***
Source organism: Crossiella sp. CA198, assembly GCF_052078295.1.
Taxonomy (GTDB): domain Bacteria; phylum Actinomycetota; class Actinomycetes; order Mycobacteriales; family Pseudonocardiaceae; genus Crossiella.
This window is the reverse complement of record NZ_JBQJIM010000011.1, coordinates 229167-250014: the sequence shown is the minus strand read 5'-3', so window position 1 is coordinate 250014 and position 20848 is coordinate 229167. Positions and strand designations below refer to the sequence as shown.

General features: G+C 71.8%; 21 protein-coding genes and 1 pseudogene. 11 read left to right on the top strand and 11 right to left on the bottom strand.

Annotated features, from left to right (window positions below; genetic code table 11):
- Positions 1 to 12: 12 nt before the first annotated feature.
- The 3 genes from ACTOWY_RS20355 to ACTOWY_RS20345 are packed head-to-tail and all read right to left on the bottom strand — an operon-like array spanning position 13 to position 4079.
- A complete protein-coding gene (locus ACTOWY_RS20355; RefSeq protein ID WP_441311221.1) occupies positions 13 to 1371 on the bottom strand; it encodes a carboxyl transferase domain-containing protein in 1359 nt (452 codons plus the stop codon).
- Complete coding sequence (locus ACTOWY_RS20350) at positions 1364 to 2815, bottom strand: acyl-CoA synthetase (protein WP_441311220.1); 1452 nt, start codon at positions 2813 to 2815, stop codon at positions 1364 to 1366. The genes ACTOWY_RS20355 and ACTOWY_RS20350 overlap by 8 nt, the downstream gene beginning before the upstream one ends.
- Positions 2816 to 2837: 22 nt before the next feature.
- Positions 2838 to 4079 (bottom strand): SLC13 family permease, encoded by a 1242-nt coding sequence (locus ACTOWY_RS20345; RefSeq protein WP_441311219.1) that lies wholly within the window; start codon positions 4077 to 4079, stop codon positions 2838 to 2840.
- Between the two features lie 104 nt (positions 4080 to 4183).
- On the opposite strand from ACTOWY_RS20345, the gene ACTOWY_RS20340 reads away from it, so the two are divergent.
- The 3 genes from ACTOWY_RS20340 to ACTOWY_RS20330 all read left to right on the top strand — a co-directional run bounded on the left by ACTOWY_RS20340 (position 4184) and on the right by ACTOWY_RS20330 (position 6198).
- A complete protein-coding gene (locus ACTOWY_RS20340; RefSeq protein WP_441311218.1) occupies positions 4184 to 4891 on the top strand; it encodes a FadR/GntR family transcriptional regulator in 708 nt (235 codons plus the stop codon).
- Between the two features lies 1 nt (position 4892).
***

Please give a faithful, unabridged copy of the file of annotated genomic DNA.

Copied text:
Source organism: Crossiella sp. CA198, assembly GCF_052078295.1.
Taxonomy (GTDB): domain Bacteria; phylum Actinomycetota; class Actinomycetes; order Mycobacteriales; family Pseudonocardiaceae; genus Crossiella.
This window is the reverse complement of record NZ_JBQJIM010000011.1, coordinates 229167-250014: the sequence shown is the minus strand read 5'-3', so window position 1 is coordinate 250014 and position 20848 is coordinate 229167. Positions and strand designations below refer to the sequence as shown.

General features: G+C 71.8%; 21 protein-coding genes and 1 pseudogene. 11 read left to right on the top strand and 11 right to left on the bottom strand.

Annotated features, from left to right (window positions below; genetic code table 11):
- Positions 1 to 12: 12 nt before the first annotated feature.
- The 3 genes from ACTOWY_RS20355 to ACTOWY_RS20345 are packed head-to-tail and all read right to left on the bottom strand — an operon-like array spanning position 13 to position 4079.
- A complete protein-coding gene (locus ACTOWY_RS20355; RefSeq protein ID WP_441311221.1) occupies positions 13 to 1371 on the bottom strand; it encodes a carboxyl transferase domain-containing protein in 1359 nt (452 codons plus the stop codon).
- Complete coding sequence (locus ACTOWY_RS20350) at positions 1364 to 2815, bottom strand: acyl-CoA synthetase (protein WP_441311220.1); 1452 nt, start codon at positions 2813 to 2815, stop codon at positions 1364 to 1366. The genes ACTOWY_RS20355 and ACTOWY_RS20350 overlap by 8 nt, the downstream gene beginning before the upstream one ends.
- Positions 2816 to 2837: 22 nt before the next feature.
- Positions 2838 to 4079 (bottom strand): SLC13 family permease, encoded by a 1242-nt coding sequence (locus ACTOWY_RS20345; RefSeq protein WP_441311219.1) that lies wholly within the window; start codon positions 4077 to 4079, stop codon positions 2838 to 2840.
- Between the two features lie 104 nt (positions 4080 to 4183).
- On the opposite strand from ACTOWY_RS20345, the gene ACTOWY_RS20340 reads away from it, so the two are divergent.
- The 3 genes from ACTOWY_RS20340 to ACTOWY_RS20330 all read left to right on the top strand — a co-directional run bounded on the left by ACTOWY_RS20340 (position 4184) and on the right by ACTOWY_RS20330 (position 6198).
- A complete protein-coding gene (locus ACTOWY_RS20340; RefSeq protein WP_441311218.1) occupies positions 4184 to 4891 on the top strand; it encodes a FadR/GntR family transcriptional regulator in 708 nt (235 codons plus the stop codon).
- Between the two features lies 1 nt (position 4892).